A Diamond In The Rough
It doesn’t happen all that often, but now and then the Wii has gotten some truly exceptional original titles. Little King’s Story is one of them. Developed by some of the veterans responsible for hits like Harvest Moon, it has a hint of that game’s obsessive compulsive game design, mixed with the simple but fun strategy elements of Nintendo’s Pikmin series. It’s all presented in a cute and charming graphical style, with music almost entirely from the catalogs of classical composers (which proves quite fitting). As you survey your land buzzing with inhabitants, it’s hard not to believe there is a small world living inside your television.
The game puts you in the role of a small boy named Corobo, the would-be ruler of the kingdom of Alpoko. At first your realm consists of a dusty shack and a few peasants, but with a little elbow grease you’ll quickly expand to the nearby river and beyond. Villagers begin as layabouts called carefree adults, but by summoning them with a twirl of your scepter, you can send them into buildings where they’ll take on specific job classes. Building stuff takes money so at first you’ll need to dig up some treasure to pay for things, but eventually the loot from quests will be your bread and butter. Then you can build farmer’s huts for faster diggers, soldiers’ barracks to get some grunts, and carpenters for building bridges and stairways.
Conquering the monstrous guardians in the lands just beyond the protection of your borders (which include silly giant frogs, musky mushrooms, monstrous ambling sunflowers, demonic cows and chickens, turnip-headed mandagoras, and little imps called Onis), you expand your territory and new job classes become available. The game ramps up in complexity at a good pace, which allows players to familiarize themselves with its nuances. Hunters can pick off enemies from afar with their bows; lumberjacks clear away gigantic tree stumps blocking your path; and miners break down rocks standing in your way. Specialty classes like gourmet chefs can take out pesky giant chickens with ease, while savvy merchants can unlock hidden treasures. Once recruited, your units will jog along behind you in selectable formations to hell and back.
The trick is bringing the right combination of units with you into the great unknown. You’ll need a farmer to dig up holes, which can yield health-restoring hot springs or valuable treasure. A handful of soldiers are a must to take down the many foes you’ll encounter; and one of each of the specialty classes could come in handy. Individual citizens aren’t nameless units; they can be upgraded with more life and power, and can each carry one special item which boosts their stats or makes them invulnerable to certain status effects. Later, you’ll get upgraded classes that are stronger and faster than some of the initial ones.
Thankfully, unlike most strategy RPGs (such as Pikmin), if a unit bites the dust on the battlefield, there is a strong chance they’ll wash up on the local beach the next day good as new. Even so, they don’t feel quite as expendable as units in similar games, since there is a chance of permanent death (citizens will hold a funeral). This unhappy event can and should be avoided by resetting and reconsidering your strategy. Most of the time, beating a hasty retreat to regroup when an enemy is steaming mad (an indication they are about to attack) will prevent your units from taking damage. New citizens can be generated by sending two units who have fallen in love into the local church, who will promptly wed and have a kid. The kid can be turned into an adult by sending them to school, at which point you can assign them any class.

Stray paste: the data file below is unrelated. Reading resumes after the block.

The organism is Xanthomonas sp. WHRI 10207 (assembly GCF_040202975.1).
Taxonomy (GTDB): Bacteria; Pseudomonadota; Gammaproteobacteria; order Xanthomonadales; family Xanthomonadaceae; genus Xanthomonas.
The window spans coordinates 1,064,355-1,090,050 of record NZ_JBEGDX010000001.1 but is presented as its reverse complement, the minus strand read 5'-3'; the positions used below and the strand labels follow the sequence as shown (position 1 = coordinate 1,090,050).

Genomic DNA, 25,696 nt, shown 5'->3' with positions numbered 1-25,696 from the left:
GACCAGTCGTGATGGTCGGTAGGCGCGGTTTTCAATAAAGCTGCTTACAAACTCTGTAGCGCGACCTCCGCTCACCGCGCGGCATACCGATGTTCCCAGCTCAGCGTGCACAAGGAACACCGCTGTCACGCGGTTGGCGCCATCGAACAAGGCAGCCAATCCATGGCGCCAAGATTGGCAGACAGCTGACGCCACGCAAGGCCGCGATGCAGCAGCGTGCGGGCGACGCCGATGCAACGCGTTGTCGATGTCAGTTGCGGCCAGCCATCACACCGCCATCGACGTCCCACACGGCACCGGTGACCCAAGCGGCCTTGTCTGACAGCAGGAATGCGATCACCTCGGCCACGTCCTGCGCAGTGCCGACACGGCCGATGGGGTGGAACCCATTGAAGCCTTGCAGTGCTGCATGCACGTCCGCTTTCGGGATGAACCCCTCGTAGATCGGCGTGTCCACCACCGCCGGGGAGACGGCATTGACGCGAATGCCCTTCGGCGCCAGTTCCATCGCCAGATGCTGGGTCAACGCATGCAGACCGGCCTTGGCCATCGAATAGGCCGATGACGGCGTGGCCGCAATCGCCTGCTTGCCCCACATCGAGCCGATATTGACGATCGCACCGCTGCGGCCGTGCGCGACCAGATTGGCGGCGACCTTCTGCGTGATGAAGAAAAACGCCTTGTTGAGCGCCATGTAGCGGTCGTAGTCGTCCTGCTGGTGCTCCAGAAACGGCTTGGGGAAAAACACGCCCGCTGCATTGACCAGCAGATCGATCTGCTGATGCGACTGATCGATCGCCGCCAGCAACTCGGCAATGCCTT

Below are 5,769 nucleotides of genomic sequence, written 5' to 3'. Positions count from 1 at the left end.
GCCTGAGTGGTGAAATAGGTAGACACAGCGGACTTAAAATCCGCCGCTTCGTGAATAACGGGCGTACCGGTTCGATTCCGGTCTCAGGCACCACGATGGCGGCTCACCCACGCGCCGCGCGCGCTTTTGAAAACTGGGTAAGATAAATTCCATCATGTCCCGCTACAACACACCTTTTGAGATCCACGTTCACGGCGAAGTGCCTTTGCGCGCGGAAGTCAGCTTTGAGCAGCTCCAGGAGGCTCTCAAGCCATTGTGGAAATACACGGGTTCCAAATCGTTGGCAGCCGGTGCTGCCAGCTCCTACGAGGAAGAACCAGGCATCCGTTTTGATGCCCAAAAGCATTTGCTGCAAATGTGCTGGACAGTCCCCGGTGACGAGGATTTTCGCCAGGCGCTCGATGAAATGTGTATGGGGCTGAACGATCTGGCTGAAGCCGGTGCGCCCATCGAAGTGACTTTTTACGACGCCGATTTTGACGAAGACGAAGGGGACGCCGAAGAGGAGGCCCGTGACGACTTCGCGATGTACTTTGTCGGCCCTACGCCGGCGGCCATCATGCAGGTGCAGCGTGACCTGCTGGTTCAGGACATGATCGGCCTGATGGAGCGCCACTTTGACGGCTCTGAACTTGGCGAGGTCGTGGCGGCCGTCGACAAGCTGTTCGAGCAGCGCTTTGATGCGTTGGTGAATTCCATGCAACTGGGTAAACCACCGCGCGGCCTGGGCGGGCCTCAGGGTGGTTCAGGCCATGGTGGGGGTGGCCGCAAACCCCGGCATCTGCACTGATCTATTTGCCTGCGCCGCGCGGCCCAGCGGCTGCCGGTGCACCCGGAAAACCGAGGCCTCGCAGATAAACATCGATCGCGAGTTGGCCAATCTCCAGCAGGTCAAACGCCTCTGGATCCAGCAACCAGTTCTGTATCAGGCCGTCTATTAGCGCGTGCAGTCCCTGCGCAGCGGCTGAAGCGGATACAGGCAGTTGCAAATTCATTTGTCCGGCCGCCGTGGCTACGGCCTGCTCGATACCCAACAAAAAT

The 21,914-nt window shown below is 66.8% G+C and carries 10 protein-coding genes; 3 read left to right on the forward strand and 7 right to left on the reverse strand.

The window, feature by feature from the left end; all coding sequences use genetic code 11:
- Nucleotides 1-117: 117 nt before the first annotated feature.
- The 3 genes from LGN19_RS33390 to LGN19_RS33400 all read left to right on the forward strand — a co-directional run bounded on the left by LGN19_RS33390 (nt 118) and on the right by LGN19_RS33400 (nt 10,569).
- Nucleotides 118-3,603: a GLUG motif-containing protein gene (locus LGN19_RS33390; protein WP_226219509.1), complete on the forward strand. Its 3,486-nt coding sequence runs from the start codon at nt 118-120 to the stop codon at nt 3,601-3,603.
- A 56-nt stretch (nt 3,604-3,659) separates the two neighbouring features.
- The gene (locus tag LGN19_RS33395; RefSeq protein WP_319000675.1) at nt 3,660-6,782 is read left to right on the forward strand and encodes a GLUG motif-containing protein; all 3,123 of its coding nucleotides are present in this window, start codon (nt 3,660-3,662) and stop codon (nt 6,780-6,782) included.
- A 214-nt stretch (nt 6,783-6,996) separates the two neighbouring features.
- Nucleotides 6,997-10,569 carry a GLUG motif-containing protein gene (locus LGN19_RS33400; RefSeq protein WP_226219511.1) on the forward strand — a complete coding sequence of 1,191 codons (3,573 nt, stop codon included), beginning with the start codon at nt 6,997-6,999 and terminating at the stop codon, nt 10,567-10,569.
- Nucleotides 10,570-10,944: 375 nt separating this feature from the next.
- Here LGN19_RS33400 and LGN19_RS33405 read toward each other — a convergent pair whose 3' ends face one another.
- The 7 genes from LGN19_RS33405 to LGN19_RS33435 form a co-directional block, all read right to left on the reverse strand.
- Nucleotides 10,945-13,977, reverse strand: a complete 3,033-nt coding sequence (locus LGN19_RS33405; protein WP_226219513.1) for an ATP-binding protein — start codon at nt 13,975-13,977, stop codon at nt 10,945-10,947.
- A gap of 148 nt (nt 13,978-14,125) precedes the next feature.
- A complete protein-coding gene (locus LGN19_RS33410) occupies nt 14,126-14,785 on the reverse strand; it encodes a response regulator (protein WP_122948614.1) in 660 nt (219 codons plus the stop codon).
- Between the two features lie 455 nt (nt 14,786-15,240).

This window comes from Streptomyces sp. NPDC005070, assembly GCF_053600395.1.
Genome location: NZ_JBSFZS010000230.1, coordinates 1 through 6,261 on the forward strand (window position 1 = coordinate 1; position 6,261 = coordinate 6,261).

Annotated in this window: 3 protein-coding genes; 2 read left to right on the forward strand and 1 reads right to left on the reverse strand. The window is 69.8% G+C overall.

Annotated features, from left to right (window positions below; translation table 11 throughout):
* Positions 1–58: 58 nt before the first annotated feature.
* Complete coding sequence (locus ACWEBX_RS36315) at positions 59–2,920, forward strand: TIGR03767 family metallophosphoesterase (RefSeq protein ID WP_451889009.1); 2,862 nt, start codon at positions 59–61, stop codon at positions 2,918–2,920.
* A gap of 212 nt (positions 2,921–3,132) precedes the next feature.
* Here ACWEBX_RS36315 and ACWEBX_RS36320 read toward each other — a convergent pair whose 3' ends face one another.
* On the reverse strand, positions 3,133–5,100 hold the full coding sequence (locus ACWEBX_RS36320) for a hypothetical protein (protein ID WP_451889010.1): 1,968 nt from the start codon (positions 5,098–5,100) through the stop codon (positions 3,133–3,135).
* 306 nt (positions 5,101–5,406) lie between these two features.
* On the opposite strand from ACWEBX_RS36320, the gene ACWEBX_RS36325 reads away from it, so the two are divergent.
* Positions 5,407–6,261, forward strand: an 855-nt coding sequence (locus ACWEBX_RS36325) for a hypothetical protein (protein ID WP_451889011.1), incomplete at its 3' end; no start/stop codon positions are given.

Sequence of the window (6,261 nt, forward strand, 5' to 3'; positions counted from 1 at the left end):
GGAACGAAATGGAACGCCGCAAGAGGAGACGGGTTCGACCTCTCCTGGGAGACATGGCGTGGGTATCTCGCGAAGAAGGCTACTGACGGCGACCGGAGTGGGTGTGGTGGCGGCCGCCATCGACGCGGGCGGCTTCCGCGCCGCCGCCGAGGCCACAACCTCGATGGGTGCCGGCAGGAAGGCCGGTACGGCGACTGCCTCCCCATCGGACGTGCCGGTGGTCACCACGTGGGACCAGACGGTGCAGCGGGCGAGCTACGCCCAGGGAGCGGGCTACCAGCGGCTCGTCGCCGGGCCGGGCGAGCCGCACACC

You can spend hours just monster hunting (via the suggestion box), but to make headway you’ll have to venture into enemy territory and conquer their ruling kings. There are seven kingdoms in all, and each features a different theme and wildly unique boss encounters. One plays like a pinball game; another like a round of trivia; yet another tests your knowledge of real-world geography. It’s all incredibly well done and can be quite challenging, and always entertainingly book-ended by cinematic movies. And if you happen to fall victim to their unusual attack patterns, the game lets you continue to try again as many times as you’d like.
For every kingdom you conquer, you’ll rescue a princess who will give you some side quests to fulfill, which result in a special scene upon completion. Earthquakes threaten the safety of your growing population, which means a special airship must be built, requiring special parts. Paintings – artwork by gamers who entered an online contest – are scattered around the world and are rewarding to collect. These objectives, along with the aforementioned suggestion box mail, mean you’ll easily spend between 30~40 hours playing the game. Most of it is completely optional, which means players can spend as much or as little time as they want doing the extras.
I thoroughly enjoyed Little King’s Story, but it does have its share of frustrations. The game doesn’t make use of the Wii remote’s pointer functionality, which could have made sending troops at specific enemies much easier. You’ll have to do some backtracking in the beginning, before you are able to set up warp points. The bosses feel a bit unbalanced in their difficulty, even on the “normal” difficulty setting. The storyline isn’t as developed as other RPGs. These are all pretty minor issues in the long run, and shouldn’t prevent you from enjoying the game. To be honest, in the first hour or so I wasn’t sure if I was going to like it, but when the game clicked with me there was no turning back. If any of the above sounds like fun to you, you should take up the crown and scepter and get the game.
(This review is a repost of the review @ http://www.plasticpals.com)